Loud pipes save lives...

Discussion in 'The Perfect Line and Other Riding Myths' started by Neal J Hinerman, Feb 12, 2018.

  1. Neal J Hinerman

    Neal J Hinerman Adventurer

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    #1
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  2. C/1/509

    C/1/509 Why?

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    Excellent!
    #2
  3. Undocumented

    Undocumented Adventurer

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    Not wanting to hijack your thread, but, I think this fits.
    HarleyDavidson announced they want to have electric bikes by 2020.
    How will I have a loud bike?
    #3
  4. PlainClothesHippy

    PlainClothesHippy With a tin cup for a chalice.

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    Get rid of the stock baseball cards in the spokes and replace them with the new Screaming Eagle baseball cards. Safety first.
    #4
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  5. ZappBranigan

    ZappBranigan Still Riding

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    That's a no brainer. Each electric Harley will be equipped with a 2000w sound system with big speakers on each side of the bike where the exhaust pipes would be on a gas bike. Any time the bike is moving those speakers will blast out an ear-splitting 100db endless loop recording of Drowning Pools "Let the Bodies Hit the Floor."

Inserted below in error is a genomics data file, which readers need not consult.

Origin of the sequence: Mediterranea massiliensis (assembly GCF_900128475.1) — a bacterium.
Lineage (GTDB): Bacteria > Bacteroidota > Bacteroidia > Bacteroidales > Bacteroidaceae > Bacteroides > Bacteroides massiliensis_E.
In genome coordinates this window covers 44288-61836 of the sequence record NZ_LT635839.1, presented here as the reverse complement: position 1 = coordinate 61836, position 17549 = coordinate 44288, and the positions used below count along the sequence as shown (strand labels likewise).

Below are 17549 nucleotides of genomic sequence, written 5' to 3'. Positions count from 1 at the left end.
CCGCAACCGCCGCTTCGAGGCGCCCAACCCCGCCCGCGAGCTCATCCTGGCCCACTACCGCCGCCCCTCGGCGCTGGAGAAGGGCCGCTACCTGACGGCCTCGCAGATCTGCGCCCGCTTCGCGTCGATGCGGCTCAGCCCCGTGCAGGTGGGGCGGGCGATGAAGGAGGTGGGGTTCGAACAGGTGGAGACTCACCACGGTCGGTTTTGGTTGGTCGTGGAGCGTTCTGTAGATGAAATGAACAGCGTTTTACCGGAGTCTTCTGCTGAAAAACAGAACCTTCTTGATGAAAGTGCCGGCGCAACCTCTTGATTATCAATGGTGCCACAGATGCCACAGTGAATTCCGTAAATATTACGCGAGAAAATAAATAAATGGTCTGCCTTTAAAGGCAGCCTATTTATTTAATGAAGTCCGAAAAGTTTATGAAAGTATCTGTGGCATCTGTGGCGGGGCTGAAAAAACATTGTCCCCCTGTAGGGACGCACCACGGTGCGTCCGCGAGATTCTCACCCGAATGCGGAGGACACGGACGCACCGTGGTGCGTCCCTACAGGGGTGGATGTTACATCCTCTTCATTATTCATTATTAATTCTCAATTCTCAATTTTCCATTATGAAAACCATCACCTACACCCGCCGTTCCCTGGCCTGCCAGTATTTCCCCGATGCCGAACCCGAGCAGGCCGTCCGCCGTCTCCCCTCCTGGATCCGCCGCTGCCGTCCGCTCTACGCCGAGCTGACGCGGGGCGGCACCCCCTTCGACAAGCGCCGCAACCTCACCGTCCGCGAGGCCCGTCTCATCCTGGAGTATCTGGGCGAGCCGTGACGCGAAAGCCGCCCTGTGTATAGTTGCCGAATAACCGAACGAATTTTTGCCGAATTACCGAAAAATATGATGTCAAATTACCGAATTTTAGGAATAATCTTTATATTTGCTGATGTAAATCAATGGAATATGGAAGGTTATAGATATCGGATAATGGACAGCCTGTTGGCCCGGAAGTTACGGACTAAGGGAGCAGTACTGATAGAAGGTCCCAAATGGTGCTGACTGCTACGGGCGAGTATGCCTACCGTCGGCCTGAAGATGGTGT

#5
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  6. Yikes!

    Yikes! Boris Badenov fan

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    The word "loud" applies to colors as well as sound. I'd like a mint green and orange plaid electric Hardley life saver please.
    #6
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  7. gonefirefighting

    gonefirefighting Surrounded by Police

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    I get the electric trend don't get me wrong but, I simply enjoy a good exhaust note. I have cultured and manicured all of my bikes to emit a pleasing utterance of horsepower and bravado that no electric bike would ever be able to accomplish regardless of performance.
    #7
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  8. RowBust

    RowBust Been here awhile

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    When e bikes take over here is an opportunity for an entrepreneur. Develop an app to play any exhaust note you require through earpods, connected to the power control you could choose heavy thumping or screaming 2 stroke, moto gp any sound you want as loud as you want, you can blow your eardrums out while everyone else can live peacefully
    #8
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  9. Aj Mick

    Aj Mick Long timer

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    Loud pipes, along with extra bright flashing lights and other "look at me " farkles are a distraction and an annoyance that probably do more harm than good.